The Swedish vehicle manufacturer, known for an advertising legacy that made them top-of-mind for rider-safety, teamed with Sky Atlantic to create “Human Made Stories.” The video series celebrates innovators who inspire the Volvo team.
“Music of the mind,” is particularly powerful. A paralyzed violinist is given the ability to play music again for the first time in 20 years, thanks to an innovator’s new technology.
Volvo is known for creativity, but always in the context of its cars. There is no mention of its safety features, performance, or quality in these films, but it still captures what the brand is about — being on the cutting edge and believing in people.
MailChimp’s series of surreal ads play off confused versions of its name — KaleLimp, JailBlimp, WhaleSynth… you get the idea. Each video features cartoonish, Wes Anderson-hocking aesthetics and a bizarre story about the misinterpretation of the name. In JailBlimp, for example, a girl at a birthday party breaks open a blimp-shaped piñata, allowing hundreds of miniature prisoners to escape.
Screenshot from MailChimp’s JailBlimp ad microsite. Credit: http://www.jailblimpfilm.com/
These delightful and memorable ads show the e-mail marketing platform’s audience that it is creative and fun, while raising awareness for the brand by poking fun at its own name. It also makes engagement fun and interactive with mock websites it created for each execution. For example, its WhaleSynth microsite, “an instrument that plays synthesized whale sounds, obviously,” delighted audiences.
3. Mark’s Work Warehouse
In Mark’s new ad, the company takes ownership of a bold new voice that celebrates the character of its customers. Mark’s previous campaigns have flown under the radar, and this ad signals a new direction for the brand with the tagline “Well Worn.”
Telling the story of your audience and celebrating what makes them different is always a wise choice, and this cinematic ad feels authentic and moving. It also tastefully ties in different categories of workwear. Similar to the Nature Valley video we highlighted above, Mark’s commercial also features galloping horses and epic forests. However, the storytelling provides the context to make the scenes feel powerful – not hacked together.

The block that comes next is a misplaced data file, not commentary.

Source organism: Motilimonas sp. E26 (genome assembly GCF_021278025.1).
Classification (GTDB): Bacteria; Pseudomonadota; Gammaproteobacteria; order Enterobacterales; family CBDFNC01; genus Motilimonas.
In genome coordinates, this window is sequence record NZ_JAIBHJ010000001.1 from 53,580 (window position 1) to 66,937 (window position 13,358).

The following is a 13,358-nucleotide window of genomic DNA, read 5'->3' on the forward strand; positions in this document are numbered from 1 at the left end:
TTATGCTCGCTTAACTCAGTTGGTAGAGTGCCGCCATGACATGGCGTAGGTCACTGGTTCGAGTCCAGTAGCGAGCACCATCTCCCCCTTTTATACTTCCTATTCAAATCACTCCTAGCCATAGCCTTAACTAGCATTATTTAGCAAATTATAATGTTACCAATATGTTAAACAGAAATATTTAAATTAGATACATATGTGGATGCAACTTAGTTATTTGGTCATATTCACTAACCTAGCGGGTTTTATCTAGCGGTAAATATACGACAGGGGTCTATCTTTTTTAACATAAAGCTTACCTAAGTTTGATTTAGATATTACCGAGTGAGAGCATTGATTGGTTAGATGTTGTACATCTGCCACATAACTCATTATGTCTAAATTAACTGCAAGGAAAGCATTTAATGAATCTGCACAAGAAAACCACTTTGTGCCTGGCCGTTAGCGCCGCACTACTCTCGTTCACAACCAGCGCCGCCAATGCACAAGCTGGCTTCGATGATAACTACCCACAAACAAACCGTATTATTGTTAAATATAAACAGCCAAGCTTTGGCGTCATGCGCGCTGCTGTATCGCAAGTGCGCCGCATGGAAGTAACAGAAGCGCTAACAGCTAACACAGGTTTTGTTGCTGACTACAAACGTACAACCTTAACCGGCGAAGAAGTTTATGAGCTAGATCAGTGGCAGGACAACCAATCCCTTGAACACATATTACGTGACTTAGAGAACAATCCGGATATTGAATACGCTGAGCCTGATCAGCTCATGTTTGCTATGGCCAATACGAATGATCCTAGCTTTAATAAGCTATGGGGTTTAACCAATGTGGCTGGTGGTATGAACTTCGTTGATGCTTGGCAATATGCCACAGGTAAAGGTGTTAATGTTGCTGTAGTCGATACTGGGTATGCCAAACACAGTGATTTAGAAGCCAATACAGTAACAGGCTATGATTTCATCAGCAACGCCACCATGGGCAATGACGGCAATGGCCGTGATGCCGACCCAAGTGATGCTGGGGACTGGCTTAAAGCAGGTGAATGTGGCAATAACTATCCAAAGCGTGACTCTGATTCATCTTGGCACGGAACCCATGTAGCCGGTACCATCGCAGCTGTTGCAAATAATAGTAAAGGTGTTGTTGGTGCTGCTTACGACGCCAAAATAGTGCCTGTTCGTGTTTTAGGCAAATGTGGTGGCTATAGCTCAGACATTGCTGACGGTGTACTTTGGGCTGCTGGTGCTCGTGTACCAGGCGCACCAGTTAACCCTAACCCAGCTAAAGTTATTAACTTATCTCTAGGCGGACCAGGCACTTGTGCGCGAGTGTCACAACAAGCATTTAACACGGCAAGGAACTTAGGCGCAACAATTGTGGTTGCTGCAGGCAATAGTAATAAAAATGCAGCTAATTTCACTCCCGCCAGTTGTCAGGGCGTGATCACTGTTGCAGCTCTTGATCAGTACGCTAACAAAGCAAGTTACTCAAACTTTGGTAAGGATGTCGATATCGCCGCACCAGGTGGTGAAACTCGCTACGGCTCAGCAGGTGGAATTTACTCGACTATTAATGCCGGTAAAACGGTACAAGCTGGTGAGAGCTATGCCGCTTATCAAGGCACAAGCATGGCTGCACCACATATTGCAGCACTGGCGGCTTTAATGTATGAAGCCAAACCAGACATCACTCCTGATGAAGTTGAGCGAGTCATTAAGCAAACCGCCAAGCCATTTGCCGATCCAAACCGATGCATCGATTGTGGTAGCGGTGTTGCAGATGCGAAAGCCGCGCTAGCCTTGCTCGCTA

However, there’s a downside: #WellWorn is a popular hashtag among the used-clothing — and foot fetish crowds.
3 ½. Bonus Manitoba Nice: The Potahto
Out this year in Manitoba is a fun, new and creative rebrand of the potato. The campaign includes mysterious billboards, a satirically edgy Vice-style mockumentary (Unearthed, linked below), a fancy microsite, and a Pinterest board with lots of fun memes and recipes. The campaign shows the many nutritional strengths of the vegetable, redefining it as versatile and posh superfood — which is actually true. Manitoba produces 1,200 million pounds of potatoes every year, so making the potato cool is good for business.
2018 is coming…
…so that’s it for this year’s naughty and nice list. We’ll know if you’ve been bad or good, so be good for advertising’s sake. But if you’re having trouble behaving, we won’t hold it against you — we can actually help. Check out some of the services UpHouse offers to elevate your creativity. Happy 2018!